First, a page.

India - International Relations
Essentials of Indian foreign policy
Mehmet Ozkan sees India as a player of the international scene due to its huge economic growth rather than by a clear and assertive strategy of global insertion. It almost exclusively dialogues with its most immediate environment. From Istanbul.
In recent years, India has been receiving a lot of attention both from regional and global players. However, this attention did not turn in a concrete partnership with any country yet. Except the India-Brazil-South Africa Dialogue Forum (IBSA), India, too, is yet to develop a grand partnership strategy with other big players at international level. What appears is that the time has come for such developments. For quite sometime now, there is already an ongoing Indo-US strategic partnership meeting between Indian and American diplomats and academics. Without both side having a clear strategy or a blueprint about the future of the relations, these talks seem to go nowhere. What is very interesting is not only the lack of strategic perspectives on both sides, but also timing of such efforts.
In retrospect, Indian foreign policy preferences always fluctuate in a contradictory way that the world goes. It is quite interesting and amazing that it consistently follows a very clear line in that path. During the 1950s and 1960s, when the countries from all over the world were taking sides to exert their influences through alliances on global politics, India, along with some others, devised and led the non-alignment strategy which is basically, in essence, not more than a withdrawal from total global politics. When the world was in a period of so-called `cold peace` in the Cold-War era, India went to war with its neighbours including China and Pakistan. When the world was talking about the controlling of nuclear arms in 1960s and later, India exploded its nuclear test that opened the way for India to be a nuclear power.
This trend kept going subsequently. In the early 1990s when the world had no idea about the coming world order and tried to participate in discussions, India kept a quite low profile at international politics. However, India’s response came in early 2000s in a surprising and strong way by establishing a tri-lateral grouping with Brazil and South Africa - the IBSA. It existed in a time of almost all countries were supportive of the US and the West in their endeavour to battle against terrorism rather than focusing on a systemic change, while the IBSA hoped and worked for some structural changes in global system. In a time that security is seen as a principal threat, it is highly likely that any global power would give up its privileges and make some structural changes in the system. The best illustration of this was the rebuff of the UN Security Council enlargement attempts in 2005.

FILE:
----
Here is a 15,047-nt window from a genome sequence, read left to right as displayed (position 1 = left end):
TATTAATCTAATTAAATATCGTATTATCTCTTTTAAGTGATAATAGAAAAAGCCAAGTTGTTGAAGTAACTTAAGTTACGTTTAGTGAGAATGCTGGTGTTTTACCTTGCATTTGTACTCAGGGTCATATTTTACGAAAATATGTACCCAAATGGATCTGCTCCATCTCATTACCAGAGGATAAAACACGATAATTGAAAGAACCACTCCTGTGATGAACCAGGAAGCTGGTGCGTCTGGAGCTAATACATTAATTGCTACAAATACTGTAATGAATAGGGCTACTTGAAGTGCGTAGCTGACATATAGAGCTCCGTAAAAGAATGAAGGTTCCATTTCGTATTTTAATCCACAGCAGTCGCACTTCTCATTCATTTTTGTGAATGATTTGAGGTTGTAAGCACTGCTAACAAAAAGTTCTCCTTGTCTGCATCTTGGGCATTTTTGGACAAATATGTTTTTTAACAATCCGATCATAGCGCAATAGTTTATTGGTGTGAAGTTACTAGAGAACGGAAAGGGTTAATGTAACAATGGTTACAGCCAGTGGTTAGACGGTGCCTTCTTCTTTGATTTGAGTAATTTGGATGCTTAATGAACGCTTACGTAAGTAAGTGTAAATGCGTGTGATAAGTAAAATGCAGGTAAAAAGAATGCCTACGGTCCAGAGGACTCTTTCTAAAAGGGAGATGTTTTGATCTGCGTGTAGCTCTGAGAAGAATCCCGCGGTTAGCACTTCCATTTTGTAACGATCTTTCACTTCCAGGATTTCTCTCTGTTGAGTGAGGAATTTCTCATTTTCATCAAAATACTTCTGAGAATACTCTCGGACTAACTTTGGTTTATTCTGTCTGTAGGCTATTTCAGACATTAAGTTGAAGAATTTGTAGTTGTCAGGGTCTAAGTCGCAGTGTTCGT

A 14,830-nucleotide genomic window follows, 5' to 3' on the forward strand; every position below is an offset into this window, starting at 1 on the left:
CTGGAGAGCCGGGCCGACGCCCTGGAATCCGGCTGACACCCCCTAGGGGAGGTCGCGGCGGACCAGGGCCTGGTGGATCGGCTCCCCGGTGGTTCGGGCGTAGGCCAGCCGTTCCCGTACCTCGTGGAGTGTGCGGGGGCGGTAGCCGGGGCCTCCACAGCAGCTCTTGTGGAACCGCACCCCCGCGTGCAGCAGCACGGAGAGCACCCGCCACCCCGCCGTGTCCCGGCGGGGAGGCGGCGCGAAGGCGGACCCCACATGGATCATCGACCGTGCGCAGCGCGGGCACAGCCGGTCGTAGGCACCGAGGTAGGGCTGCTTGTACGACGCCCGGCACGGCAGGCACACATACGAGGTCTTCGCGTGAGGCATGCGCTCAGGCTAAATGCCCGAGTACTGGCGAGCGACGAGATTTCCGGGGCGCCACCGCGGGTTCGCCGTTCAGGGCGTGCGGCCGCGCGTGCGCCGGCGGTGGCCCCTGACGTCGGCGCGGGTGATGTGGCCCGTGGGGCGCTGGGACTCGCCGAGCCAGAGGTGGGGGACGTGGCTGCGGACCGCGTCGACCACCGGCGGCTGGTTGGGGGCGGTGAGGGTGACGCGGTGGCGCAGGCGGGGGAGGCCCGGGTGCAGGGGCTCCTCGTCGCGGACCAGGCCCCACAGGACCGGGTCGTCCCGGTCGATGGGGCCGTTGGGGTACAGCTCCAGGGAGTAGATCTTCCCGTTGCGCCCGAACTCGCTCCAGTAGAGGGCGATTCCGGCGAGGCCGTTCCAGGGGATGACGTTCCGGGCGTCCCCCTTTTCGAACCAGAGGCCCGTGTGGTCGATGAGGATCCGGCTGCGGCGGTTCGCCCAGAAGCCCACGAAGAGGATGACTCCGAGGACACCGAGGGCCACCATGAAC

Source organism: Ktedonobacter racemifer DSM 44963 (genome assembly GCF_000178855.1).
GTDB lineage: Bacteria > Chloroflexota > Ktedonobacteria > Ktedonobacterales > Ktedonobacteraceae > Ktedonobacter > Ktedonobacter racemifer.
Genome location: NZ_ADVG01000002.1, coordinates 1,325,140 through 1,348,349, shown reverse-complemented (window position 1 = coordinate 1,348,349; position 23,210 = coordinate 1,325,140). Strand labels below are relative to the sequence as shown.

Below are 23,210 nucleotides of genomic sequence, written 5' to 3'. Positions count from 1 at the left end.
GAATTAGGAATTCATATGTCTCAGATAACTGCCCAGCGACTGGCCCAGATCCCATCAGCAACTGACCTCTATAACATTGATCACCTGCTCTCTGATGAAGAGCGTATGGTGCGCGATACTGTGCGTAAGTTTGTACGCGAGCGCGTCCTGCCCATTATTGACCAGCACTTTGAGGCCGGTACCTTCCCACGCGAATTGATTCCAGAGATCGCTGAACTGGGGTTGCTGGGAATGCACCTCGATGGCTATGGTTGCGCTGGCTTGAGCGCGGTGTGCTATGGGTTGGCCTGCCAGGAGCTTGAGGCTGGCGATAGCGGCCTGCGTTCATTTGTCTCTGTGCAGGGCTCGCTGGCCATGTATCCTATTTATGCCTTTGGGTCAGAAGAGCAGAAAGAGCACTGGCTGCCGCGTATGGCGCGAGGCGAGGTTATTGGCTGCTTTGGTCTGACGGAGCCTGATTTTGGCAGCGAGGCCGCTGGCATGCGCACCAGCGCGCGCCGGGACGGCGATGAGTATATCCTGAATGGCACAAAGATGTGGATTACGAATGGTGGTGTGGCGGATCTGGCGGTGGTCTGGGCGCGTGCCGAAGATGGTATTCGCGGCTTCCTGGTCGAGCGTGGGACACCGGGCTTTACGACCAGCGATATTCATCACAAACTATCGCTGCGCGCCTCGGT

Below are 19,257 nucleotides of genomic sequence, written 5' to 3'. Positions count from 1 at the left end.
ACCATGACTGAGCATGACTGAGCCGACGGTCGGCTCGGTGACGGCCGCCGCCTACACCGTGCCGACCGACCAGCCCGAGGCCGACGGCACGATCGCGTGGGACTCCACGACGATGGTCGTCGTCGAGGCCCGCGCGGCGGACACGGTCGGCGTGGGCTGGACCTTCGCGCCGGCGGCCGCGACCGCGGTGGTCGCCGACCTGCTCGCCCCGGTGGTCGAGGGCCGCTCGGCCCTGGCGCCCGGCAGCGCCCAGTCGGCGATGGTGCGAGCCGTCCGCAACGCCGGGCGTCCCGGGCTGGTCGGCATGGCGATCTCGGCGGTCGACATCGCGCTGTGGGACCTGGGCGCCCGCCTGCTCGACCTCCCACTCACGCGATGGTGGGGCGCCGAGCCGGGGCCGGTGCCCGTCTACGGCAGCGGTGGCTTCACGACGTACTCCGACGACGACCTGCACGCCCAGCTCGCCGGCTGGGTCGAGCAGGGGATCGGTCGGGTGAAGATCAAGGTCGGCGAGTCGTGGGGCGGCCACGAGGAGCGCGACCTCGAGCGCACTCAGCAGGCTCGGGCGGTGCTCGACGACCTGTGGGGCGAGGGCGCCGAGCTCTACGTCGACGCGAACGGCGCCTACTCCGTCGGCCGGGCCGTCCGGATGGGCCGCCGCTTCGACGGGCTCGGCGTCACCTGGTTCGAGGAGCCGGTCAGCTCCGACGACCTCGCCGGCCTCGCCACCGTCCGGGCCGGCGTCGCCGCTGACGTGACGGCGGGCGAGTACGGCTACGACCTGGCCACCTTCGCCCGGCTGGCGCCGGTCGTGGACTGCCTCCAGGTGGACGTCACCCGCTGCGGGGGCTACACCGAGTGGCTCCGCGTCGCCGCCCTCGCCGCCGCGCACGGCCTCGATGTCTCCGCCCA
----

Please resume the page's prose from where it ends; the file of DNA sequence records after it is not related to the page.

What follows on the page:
No global power would give up its privileges. The best illustration was the rebuff of the UN Security Council enlargement attempts.
Interestingly enough, in last few years almost all American allies are trying to distance itself from the US and formulate an independent foreign policy. This includes especially Germany in Europe, Brazil in Latin America, Turkey in the Middle East, South Africa in Africa, and even Pakistan in Central Asia. However, in spite of all this systemic changes in all over the world, India is trying to be much closer to the US ever. What is wrong with India? If the foreign policy is based on power policy calculations and rational choice, one expects that India follows the international changes and adapt itself to the newly emerging situation. Today, there is no doubt that the US needs India more than India needs the US. So far, what we see is a contrary trend to the expectations from India. It is also interesting to notice that India tries to get closer to the US when India is on the way to get its voice being heard more at international forums such as the Doha rounds, G-20 and even IBSA; and when a concerted effort to change the institutional structure of international system is underway. Why is that so?